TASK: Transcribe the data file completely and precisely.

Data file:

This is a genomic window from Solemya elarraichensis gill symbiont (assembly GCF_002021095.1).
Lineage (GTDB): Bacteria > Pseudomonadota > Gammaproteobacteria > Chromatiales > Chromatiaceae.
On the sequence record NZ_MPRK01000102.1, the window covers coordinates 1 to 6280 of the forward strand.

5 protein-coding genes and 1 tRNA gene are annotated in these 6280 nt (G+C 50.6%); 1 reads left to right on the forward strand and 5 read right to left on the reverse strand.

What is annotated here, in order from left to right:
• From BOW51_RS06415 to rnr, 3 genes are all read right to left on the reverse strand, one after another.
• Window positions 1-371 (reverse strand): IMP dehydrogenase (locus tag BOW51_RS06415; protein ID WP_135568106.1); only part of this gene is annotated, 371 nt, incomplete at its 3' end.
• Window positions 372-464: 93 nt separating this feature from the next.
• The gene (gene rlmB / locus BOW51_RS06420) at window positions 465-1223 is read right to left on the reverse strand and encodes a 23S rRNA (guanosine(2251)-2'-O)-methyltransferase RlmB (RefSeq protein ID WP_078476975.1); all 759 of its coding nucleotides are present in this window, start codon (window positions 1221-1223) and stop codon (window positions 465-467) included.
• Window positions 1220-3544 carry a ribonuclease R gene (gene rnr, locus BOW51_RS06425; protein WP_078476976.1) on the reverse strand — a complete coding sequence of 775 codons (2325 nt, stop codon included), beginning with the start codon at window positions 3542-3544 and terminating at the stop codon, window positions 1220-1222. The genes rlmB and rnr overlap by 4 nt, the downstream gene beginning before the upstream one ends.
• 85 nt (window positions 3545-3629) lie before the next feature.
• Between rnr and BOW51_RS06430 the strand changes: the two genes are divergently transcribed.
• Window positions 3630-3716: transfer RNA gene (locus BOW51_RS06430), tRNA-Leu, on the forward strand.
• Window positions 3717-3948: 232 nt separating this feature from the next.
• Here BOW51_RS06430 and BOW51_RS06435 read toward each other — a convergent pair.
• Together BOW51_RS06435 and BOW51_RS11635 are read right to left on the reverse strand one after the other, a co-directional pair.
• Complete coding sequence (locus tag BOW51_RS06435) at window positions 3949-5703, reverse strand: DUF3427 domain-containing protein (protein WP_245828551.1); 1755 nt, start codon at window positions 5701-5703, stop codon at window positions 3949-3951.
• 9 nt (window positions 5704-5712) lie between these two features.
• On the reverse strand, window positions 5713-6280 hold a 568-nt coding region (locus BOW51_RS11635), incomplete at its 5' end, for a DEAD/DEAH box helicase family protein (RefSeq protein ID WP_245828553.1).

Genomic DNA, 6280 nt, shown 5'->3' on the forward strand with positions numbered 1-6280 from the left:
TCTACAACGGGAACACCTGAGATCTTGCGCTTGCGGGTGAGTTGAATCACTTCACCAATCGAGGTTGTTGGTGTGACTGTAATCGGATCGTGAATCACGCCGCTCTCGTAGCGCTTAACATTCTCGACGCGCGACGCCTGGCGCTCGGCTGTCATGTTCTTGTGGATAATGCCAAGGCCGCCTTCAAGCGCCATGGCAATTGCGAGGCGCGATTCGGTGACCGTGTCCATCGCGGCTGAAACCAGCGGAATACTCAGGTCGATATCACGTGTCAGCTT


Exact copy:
This is a genomic window from Solemya elarraichensis gill symbiont (assembly GCF_002021095.1).
Lineage (GTDB): Bacteria > Pseudomonadota > Gammaproteobacteria > Chromatiales > Chromatiaceae.
On the sequence record NZ_MPRK01000102.1, the window covers coordinates 1 to 6280 of the forward strand.

5 protein-coding genes and 1 tRNA gene are annotated in these 6280 nt (G+C 50.6%); 1 reads left to right on the forward strand and 5 read right to left on the reverse strand.

What is annotated here, in order from left to right:
• From BOW51_RS06415 to rnr, 3 genes are all read right to left on the reverse strand, one after another.
• Window positions 1-371 (reverse strand): IMP dehydrogenase (locus tag BOW51_RS06415; protein ID WP_135568106.1); only part of this gene is annotated, 371 nt, incomplete at its 3' end.
• Window positions 372-464: 93 nt separating this feature from the next.
• The gene (gene rlmB / locus BOW51_RS06420) at window positions 465-1223 is read right to left on the reverse strand and encodes a 23S rRNA (guanosine(2251)-2'-O)-methyltransferase RlmB (RefSeq protein ID WP_078476975.1); all 759 of its coding nucleotides are present in this window, start codon (window positions 1221-1223) and stop codon (window positions 465-467) included.
• Window positions 1220-3544 carry a ribonuclease R gene (gene rnr, locus BOW51_RS06425; protein WP_078476976.1) on the reverse strand — a complete coding sequence of 775 codons (2325 nt, stop codon included), beginning with the start codon at window positions 3542-3544 and terminating at the stop codon, window positions 1220-1222. The genes rlmB and rnr overlap by 4 nt, the downstream gene beginning before the upstream one ends.
• 85 nt (window positions 3545-3629) lie before the next feature.
• Between rnr and BOW51_RS06430 the strand changes: the two genes are divergently transcribed.
• Window positions 3630-3716: transfer RNA gene (locus BOW51_RS06430), tRNA-Leu, on the forward strand.
• Window positions 3717-3948: 232 nt separating this feature from the next.
• Here BOW51_RS06430 and BOW51_RS06435 read toward each other — a convergent pair.
• Together BOW51_RS06435 and BOW51_RS11635 are read right to left on the reverse strand one after the other, a co-directional pair.
• Complete coding sequence (locus tag BOW51_RS06435) at window positions 3949-5703, reverse strand: DUF3427 domain-containing protein (protein WP_245828551.1); 1755 nt, start codon at window positions 5701-5703, stop codon at window positions 3949-3951.
• 9 nt (window positions 5704-5712) lie between these two features.
• On the reverse strand, window positions 5713-6280 hold a 568-nt coding region (locus BOW51_RS11635), incomplete at its 5' end, for a DEAD/DEAH box helicase family protein (RefSeq protein ID WP_245828553.1).

Genomic DNA, 6280 nt, shown 5'->3' on the forward strand with positions numbered 1-6280 from the left:
TCTACAACGGGAACACCTGAGATCTTGCGCTTGCGGGTGAGTTGAATCACTTCACCAATCGAGGTTGTTGGTGTGACTGTAATCGGATCGTGAATCACGCCGCTCTCGTAGCGCTTAACATTCTCGACGCGCGACGCCTGGCGCTCGGCTGTCATGTTCTTGTGGATAATGCCAAGGCCGCCTTCAAGCGCCATGGCAATTGCGAGGCGCGATTCGGTGACCGTGTCCATCGCGGCTGAAACCAGCGGAATACTCAGGTCGATATCACGTGTCAGCTT